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Monday, May 25, 2020  Spokane, Washington  Est. May 19, 1883
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News >  Nation/World

Home Depot Turns Up The Heat In Tough Home Improvement Market

By Frank Bartel The Spokesman-Revi

As manager of the latest discounter to enter an already overcrowded home improvement market, Tom Raynor has his work cut out for him.

But the head man in Spokane for America’s largest home center is up to the challenge. “I love competition,” says Raynor. “It’s the American way.”

It most assuredly is the way of Home Depot, which is sometimes called the “Wal-Mart” of the home improvement industry and which Fortune magazine has named the nation’s “most admired” retailer four years in a row.

With 545 warehouse-style centers in 40 states and three provinces, Home Depot is shooting for 1,000 stores by the year 2000. The Atlanta-based retailer, whose annual sales surpass $20 billion, is an aggressive competitor. So Raynor, who comes from Federal Way, should feel right at home in Spokane.

Raynor joined Home Depot in San Diego nine years ago.

Work is progressing on a Spokane store with 130,000 square feet of warehouse and garden center space - bigger than a lot of neighborhood shopping centers. Home Depot began taking applications Tuesday in a trailer that last weekend was towed onto the construction site at Sprague and Fancher.

The store is scheduled to open in October, Raynor says. Construction of a North Side store is scheduled to begin in November.

Each store will create nearly 150 jobs. Many positions will be filled by former contractors with extensive experience in home remodeling, construction, and home maintenance, Raynor says.

Sales “associates” are hired, he says, for their knowledge, then immersed in the company’s culture and style, to encourage growth. The company also “invests” in its personnel to maximize their potential. Before the store opens, he says, each associate receives three to four weeks of training. This includes 20 hours of operational training and 20 hours of product knowledge training.

After opening, store employees have the opportunity to continue their education with an additional hour of training per week.

The emphasis on education is in line with a new survey by Glamour magazine that asked 1,100 women what they consider to be good service. Topping the responses were: Staffers who are courteous and respectful, staffers who are knowledgable about merchandise, staffers who know when to leave a shopper alone, and hassle-free returns.

Upscale hotels enjoy strong rebound

Restoration and reopening of the landmark Davenport Hotel couldn’t be better timed from an economic and marketing standpoint, trends in the lodging industry suggest.

“All the big national hotel people are eagerly looking at properties like ours to add to their reservations and franchising systems,” says Jeffrey Ng, Davenport executive director. “They realize that no other hotel around can match the Davenport’s elegance.”

Following a decade of surplus, the supply of existing fine hotels is very tight, analysts report. With bargains in existing properties becoming increasingly hard to find and investors clamoring for growth, industry sources say hotel companies are laying plans to build upscale establishments again.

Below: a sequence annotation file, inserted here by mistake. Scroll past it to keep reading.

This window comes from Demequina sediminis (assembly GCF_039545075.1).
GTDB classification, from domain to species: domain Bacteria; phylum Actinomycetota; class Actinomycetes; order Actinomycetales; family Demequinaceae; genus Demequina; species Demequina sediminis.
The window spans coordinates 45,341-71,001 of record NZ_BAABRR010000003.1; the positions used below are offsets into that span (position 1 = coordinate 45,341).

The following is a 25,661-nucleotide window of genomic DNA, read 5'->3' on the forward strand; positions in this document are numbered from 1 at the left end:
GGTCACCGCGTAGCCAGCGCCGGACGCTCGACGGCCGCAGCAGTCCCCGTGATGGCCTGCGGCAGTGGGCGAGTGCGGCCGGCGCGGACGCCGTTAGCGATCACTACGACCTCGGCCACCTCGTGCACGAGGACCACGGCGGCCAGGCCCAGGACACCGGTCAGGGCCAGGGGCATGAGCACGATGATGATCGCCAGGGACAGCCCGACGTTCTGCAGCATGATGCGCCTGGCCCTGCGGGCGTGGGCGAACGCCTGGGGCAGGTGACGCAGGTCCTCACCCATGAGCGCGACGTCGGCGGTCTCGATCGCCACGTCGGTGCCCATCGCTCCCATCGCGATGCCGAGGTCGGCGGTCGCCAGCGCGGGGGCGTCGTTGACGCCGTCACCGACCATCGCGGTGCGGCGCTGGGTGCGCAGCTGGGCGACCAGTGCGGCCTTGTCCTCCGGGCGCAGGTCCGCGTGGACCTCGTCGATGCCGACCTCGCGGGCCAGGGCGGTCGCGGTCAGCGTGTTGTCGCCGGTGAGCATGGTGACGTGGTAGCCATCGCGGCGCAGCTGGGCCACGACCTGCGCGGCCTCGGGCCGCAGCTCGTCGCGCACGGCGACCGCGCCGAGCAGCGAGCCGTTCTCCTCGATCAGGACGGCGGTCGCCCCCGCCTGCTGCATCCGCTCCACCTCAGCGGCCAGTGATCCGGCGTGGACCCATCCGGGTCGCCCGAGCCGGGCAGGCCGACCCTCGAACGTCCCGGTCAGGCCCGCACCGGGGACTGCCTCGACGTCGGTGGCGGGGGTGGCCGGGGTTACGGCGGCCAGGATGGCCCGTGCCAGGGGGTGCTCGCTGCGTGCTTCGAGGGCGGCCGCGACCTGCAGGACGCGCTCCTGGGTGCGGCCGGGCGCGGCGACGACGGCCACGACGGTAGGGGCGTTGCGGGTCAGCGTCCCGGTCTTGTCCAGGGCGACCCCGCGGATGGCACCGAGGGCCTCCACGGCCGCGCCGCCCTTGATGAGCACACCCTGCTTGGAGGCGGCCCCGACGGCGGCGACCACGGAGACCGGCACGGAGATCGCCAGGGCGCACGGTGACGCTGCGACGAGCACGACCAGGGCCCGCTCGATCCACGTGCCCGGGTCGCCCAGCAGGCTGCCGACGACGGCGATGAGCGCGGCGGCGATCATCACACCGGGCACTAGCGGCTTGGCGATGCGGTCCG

Other entrepreneurs aren’t waiting around.

The historic St. Moritz Hotel is under renovation in Miami Beach’s Art Deco district, and a new 650-room hotel tower is being added to the celebrated landmark. The redeveloper, Loews Corp., also is converting a former office tower in Philadelphia into a 500-room hotel. In addition, Loews is constructing a new luxury hotel in Orlando and one in Universal City.

A $73 million new upscale hotel is under way in downtown San Francisco. Several more reportedly are on drawing boards across the country.

Profits for upscale hotels in surplus supply only a couple of years ago are now rising faster than for other types of properties, as demand outpaces supply, analysts report.

Meantime, bids on full-scale restoration of Spokane’s grand old Davenport are due day after tomorrow. “We’ll begin interviewing the bidders next week,” said Ng. “Physical construction will start at the beginning of next year.”

United Security losses covered

United Security Bancorporation of Spokane announced it has received an insurance payment of $637,000 as reimbursement for losses from a previously-disclosed embezzlement.

The funds, equal to about $420,000 or 11 cents per share after tax, will be credited to third-quarter earnings.

“The prompt payment of this insurance claim confirms management’s belief that our operating systems and controls are sound, and that our team responded quickly and responsibly,” said William C. Dashiell, president and chief executive officer. “Depositors have not lost a penny throughout this period because we fully reimbursed our customers’ principal and interest.”

The Federal Bureau of Investigation is continuing to investigate, Dashiell said. The embezzlement resulted in an after-tax adjustment to 1996 earnings of $530,000, reducing net income from $3.7 million to $3.2 million, or $.86 per share.

, DataTimes MEMO: Associate Editor Frank Bartel writes a notes column each Wednesday. If you have business items of regional interest for future columns, call 459-5467 or fax 459-5482.

The following fields overflowed: CREDIT = Frank Bartel The Spokesman-Review

Associate Editor Frank Bartel writes a notes column each Wednesday. If you have business items of regional interest for future columns, call 459-5467 or fax 459-5482.

The following fields overflowed: CREDIT = Frank Bartel The Spokesman-Review

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